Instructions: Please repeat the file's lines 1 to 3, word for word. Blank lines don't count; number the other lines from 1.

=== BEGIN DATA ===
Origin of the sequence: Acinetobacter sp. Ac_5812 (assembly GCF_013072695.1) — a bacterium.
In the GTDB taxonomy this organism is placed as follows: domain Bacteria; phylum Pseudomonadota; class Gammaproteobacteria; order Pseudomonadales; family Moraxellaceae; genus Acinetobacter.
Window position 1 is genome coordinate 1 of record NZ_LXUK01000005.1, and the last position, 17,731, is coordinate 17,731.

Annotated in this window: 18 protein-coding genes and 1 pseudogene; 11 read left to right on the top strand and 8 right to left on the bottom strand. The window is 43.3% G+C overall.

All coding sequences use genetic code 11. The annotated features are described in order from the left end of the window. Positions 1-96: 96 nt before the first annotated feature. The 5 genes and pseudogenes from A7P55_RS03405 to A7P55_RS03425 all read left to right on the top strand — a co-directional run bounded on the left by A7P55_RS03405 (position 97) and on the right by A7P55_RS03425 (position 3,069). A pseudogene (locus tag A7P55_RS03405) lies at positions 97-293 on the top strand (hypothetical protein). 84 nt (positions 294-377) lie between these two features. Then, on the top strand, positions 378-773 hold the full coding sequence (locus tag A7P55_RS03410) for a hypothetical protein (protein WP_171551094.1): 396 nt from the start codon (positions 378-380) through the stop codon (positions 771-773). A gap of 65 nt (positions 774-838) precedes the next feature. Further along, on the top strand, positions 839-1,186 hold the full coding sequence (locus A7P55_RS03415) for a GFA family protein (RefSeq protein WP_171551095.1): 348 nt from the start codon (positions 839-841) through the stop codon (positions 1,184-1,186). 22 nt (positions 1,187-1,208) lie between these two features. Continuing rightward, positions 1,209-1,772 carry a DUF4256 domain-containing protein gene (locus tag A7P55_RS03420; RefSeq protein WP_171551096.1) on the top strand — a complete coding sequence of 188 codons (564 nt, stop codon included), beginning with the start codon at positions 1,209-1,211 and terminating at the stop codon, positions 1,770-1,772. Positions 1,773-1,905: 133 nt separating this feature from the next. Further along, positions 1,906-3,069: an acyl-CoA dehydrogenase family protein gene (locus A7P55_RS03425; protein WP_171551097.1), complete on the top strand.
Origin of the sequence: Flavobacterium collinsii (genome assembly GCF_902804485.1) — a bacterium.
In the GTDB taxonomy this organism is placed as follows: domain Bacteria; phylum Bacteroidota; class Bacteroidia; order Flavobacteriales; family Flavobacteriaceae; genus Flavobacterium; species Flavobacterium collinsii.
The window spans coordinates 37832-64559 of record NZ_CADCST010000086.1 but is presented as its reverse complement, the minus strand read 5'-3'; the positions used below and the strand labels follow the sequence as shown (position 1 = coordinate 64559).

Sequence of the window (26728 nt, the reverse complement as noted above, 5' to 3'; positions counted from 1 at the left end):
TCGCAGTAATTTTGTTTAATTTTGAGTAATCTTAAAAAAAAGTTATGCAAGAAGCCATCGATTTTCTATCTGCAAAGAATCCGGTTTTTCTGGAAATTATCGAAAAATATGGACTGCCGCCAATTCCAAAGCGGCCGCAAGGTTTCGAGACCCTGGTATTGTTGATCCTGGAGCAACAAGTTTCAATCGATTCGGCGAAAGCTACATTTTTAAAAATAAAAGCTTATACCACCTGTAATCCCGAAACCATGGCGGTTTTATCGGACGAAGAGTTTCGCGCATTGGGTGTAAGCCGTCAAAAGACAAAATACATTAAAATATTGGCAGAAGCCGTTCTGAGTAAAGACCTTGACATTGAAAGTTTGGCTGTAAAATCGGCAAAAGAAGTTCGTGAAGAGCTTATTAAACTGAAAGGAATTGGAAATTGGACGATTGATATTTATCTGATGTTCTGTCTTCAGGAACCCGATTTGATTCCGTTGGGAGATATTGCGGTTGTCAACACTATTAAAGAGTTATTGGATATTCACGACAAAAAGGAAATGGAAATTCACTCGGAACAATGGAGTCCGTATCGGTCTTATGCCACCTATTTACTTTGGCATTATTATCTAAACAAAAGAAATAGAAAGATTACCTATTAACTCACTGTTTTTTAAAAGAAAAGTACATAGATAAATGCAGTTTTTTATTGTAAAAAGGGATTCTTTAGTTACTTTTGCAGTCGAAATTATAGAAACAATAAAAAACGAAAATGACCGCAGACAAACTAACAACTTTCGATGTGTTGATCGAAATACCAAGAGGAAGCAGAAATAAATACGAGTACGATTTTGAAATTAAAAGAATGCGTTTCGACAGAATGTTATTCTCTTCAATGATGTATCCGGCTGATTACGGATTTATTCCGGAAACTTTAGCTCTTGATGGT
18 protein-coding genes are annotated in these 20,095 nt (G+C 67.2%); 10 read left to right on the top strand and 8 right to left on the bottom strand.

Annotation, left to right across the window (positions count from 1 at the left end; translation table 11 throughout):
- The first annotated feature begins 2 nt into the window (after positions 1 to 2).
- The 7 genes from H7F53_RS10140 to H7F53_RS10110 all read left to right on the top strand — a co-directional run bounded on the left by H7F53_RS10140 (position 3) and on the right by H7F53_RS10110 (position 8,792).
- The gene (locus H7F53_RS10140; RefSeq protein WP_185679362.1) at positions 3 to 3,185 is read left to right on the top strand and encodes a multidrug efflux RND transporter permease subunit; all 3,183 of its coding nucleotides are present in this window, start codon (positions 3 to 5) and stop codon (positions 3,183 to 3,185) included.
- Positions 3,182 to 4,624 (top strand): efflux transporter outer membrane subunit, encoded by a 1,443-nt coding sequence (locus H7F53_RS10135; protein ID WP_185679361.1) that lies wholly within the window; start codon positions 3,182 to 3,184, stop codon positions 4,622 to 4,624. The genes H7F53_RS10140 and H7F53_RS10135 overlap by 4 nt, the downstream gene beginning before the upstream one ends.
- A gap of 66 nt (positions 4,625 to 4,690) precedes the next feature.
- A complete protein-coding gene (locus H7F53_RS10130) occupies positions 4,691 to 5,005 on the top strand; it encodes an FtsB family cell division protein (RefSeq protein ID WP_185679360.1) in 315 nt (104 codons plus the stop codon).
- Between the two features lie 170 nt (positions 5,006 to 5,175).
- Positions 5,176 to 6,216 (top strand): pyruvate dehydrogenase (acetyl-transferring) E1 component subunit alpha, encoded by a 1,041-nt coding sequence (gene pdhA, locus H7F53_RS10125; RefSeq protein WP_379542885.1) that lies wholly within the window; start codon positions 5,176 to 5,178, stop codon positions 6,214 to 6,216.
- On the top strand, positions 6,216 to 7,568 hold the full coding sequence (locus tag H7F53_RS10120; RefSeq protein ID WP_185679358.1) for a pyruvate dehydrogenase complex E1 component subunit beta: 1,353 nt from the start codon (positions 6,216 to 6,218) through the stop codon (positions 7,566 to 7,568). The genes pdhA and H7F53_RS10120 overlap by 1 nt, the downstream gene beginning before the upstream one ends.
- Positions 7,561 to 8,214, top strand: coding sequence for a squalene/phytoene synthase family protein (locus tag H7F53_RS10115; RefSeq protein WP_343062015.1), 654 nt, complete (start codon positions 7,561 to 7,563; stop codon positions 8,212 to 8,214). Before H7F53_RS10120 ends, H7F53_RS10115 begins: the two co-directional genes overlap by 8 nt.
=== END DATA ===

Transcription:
Origin of the sequence: Acinetobacter sp. Ac_5812 (assembly GCF_013072695.1) — a bacterium.
In the GTDB taxonomy this organism is placed as follows: domain Bacteria; phylum Pseudomonadota; class Gammaproteobacteria; order Pseudomonadales; family Moraxellaceae; genus Acinetobacter.
Window position 1 is genome coordinate 1 of record NZ_LXUK01000005.1, and the last position, 17,731, is coordinate 17,731.